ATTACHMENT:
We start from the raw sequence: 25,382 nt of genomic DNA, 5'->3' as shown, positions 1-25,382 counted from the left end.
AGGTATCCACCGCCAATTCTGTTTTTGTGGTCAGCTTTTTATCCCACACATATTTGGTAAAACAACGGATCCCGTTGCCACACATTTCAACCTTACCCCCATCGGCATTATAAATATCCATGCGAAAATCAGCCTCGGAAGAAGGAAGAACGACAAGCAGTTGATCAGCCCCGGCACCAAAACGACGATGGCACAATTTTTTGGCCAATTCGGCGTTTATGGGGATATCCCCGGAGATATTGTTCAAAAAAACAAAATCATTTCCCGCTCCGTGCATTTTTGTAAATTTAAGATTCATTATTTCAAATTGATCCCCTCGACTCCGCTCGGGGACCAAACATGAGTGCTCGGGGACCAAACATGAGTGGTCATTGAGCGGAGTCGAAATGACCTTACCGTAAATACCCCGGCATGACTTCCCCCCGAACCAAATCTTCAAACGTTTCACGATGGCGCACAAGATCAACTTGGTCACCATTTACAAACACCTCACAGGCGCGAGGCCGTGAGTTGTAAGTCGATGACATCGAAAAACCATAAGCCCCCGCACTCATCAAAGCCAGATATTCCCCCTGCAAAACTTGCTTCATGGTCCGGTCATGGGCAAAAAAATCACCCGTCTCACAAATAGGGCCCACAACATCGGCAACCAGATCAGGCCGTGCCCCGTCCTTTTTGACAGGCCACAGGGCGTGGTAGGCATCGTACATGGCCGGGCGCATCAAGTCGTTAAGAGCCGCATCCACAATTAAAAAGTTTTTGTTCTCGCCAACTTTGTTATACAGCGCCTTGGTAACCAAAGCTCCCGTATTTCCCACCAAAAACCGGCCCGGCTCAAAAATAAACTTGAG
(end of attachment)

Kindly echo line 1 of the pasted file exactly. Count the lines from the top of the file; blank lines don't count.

We start from the raw sequence: 25,382 nt of genomic DNA, 5'->3' as shown, positions 1-25,382 counted from the left end.